Question: For IRS purposes, how do I classify a domestic limited liability company? Is it a sole proprietorship, partnership or a corporation?
A domestic limited liability company (LLC) is an entity:
- Formed under state law by filing articles of organization as an LLC.
- Where none of the members of an LLC are personally liable for its debts.
For federal income tax purposes, an LLC may be classified and taxed as a sole proprietorship (single member), partnership (multi member), or a corporation (single or multi member).
Generally, if a domestic LLC has:
- Only one owner, it will automatically be treated as if it were a sole proprietorship (disregarded entity) unless an election is made for it to be treated as a corporation. Special rules exist for residents of community property states, where the Qualified Joint Venture rules may apply (as referenced in Publication 541, Partnerships).
- Two or more owners, it will automatically be treated as a partnership unless an election is made for it to be treated as a corporation.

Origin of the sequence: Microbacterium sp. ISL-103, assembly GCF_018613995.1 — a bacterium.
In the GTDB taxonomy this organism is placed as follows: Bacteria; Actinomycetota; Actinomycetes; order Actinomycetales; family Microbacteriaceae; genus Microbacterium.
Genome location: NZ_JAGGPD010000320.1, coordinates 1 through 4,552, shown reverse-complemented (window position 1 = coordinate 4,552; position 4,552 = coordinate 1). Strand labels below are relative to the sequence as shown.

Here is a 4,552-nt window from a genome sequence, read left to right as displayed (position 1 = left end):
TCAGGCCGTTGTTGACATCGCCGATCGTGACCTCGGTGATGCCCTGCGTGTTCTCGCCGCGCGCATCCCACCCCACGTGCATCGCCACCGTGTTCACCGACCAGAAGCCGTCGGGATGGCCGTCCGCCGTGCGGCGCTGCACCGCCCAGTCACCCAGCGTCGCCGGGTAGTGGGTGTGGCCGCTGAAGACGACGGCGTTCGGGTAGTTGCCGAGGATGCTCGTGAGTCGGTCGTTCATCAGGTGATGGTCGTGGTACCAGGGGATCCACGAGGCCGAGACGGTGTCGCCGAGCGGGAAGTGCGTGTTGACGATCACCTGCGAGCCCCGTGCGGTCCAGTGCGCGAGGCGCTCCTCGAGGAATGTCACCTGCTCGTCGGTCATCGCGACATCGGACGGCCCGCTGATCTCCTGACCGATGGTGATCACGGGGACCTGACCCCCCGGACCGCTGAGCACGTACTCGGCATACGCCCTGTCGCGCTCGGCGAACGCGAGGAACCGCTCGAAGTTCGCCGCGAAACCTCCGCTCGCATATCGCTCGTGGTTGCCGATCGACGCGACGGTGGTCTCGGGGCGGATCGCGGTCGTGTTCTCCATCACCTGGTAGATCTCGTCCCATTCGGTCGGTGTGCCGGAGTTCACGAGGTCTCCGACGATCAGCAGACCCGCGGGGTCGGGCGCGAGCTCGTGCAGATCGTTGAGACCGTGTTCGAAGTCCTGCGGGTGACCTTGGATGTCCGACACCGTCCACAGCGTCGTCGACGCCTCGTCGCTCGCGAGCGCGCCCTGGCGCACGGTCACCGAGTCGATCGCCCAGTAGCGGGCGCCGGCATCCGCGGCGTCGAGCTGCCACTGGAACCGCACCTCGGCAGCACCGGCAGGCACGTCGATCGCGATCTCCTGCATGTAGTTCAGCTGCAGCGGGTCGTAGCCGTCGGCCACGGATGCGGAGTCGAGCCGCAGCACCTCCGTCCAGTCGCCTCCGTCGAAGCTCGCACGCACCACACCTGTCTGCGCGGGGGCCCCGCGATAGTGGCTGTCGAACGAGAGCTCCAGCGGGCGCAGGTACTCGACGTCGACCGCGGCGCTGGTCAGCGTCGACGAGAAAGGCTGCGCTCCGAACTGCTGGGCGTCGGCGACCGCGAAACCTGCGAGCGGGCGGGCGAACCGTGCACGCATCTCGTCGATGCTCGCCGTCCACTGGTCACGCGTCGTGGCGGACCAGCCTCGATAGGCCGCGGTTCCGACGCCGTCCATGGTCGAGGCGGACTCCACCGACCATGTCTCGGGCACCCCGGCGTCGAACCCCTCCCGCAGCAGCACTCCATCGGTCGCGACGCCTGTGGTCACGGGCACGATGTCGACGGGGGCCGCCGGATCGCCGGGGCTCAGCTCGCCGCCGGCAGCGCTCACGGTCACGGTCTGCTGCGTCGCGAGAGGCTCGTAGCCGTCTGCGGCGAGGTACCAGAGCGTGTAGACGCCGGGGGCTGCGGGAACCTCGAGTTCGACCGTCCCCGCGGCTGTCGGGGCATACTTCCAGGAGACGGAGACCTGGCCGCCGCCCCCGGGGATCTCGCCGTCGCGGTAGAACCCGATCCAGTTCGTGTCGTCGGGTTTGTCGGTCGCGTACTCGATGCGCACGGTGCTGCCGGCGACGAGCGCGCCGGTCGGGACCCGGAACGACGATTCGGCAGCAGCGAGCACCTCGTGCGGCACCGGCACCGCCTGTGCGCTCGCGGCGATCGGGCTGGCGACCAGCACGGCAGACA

Either one of these entities may elect a classification as a standard corporation. This election is made using the Form 8832 (PDF), Entity Classification Election. If a taxpayer does not file Form 8832, the default classification will apply. Different classification rules may apply in certain situations, including: banks, insurance companies, and nonprofit organizations that are also organized as LLCs.
Note: For employment tax purposes, if an LLC that is otherwise disregarded has employees it will be treated as an entity separate from its owner for reporting and payment of employment taxes.
- Publication 542, Corporations
- Tax Topic 103, Tax Help for Small Businesses and the Self-Employed
- Publication 3402 (PDF) Taxation of Limited Liability Companies
- Publication 334, Tax Guide for Small Business
Category: Small Business, Self Employed, Other Business